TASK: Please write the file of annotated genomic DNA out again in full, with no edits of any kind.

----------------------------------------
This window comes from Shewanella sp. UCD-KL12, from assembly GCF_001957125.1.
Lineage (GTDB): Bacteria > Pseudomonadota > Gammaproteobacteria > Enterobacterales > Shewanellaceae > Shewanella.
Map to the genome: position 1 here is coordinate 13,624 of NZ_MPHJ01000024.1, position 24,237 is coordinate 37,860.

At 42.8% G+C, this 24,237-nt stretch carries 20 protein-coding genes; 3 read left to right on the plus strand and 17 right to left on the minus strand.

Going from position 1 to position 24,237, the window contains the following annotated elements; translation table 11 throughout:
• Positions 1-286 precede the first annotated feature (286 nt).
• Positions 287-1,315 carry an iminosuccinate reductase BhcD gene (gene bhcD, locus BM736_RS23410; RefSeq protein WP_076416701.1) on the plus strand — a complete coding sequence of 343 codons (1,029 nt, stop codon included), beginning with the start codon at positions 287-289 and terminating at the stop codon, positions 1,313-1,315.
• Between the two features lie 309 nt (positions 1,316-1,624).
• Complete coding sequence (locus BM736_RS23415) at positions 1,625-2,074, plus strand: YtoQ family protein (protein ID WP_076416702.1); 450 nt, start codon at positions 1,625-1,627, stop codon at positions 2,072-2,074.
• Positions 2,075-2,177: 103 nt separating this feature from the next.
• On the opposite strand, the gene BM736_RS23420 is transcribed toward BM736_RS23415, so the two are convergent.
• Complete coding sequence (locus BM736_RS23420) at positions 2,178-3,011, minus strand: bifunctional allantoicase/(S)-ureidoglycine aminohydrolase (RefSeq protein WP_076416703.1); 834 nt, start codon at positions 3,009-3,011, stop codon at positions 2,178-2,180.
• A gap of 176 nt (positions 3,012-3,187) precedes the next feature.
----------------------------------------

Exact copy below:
This window comes from Shewanella sp. UCD-KL12, from assembly GCF_001957125.1.
Lineage (GTDB): Bacteria > Pseudomonadota > Gammaproteobacteria > Enterobacterales > Shewanellaceae > Shewanella.
Map to the genome: position 1 here is coordinate 13,624 of NZ_MPHJ01000024.1, position 24,237 is coordinate 37,860.

At 42.8% G+C, this 24,237-nt stretch carries 20 protein-coding genes; 3 read left to right on the plus strand and 17 right to left on the minus strand.

Going from position 1 to position 24,237, the window contains the following annotated elements; translation table 11 throughout:
• Positions 1-286 precede the first annotated feature (286 nt).
• Positions 287-1,315 carry an iminosuccinate reductase BhcD gene (gene bhcD, locus BM736_RS23410; RefSeq protein WP_076416701.1) on the plus strand — a complete coding sequence of 343 codons (1,029 nt, stop codon included), beginning with the start codon at positions 287-289 and terminating at the stop codon, positions 1,313-1,315.
• Between the two features lie 309 nt (positions 1,316-1,624).
• Complete coding sequence (locus BM736_RS23415) at positions 1,625-2,074, plus strand: YtoQ family protein (protein ID WP_076416702.1); 450 nt, start codon at positions 1,625-1,627, stop codon at positions 2,072-2,074.
• Positions 2,075-2,177: 103 nt separating this feature from the next.
• On the opposite strand, the gene BM736_RS23420 is transcribed toward BM736_RS23415, so the two are convergent.
• Complete coding sequence (locus BM736_RS23420) at positions 2,178-3,011, minus strand: bifunctional allantoicase/(S)-ureidoglycine aminohydrolase (RefSeq protein WP_076416703.1); 834 nt, start codon at positions 3,009-3,011, stop codon at positions 2,178-2,180.
• A gap of 176 nt (positions 3,012-3,187) precedes the next feature.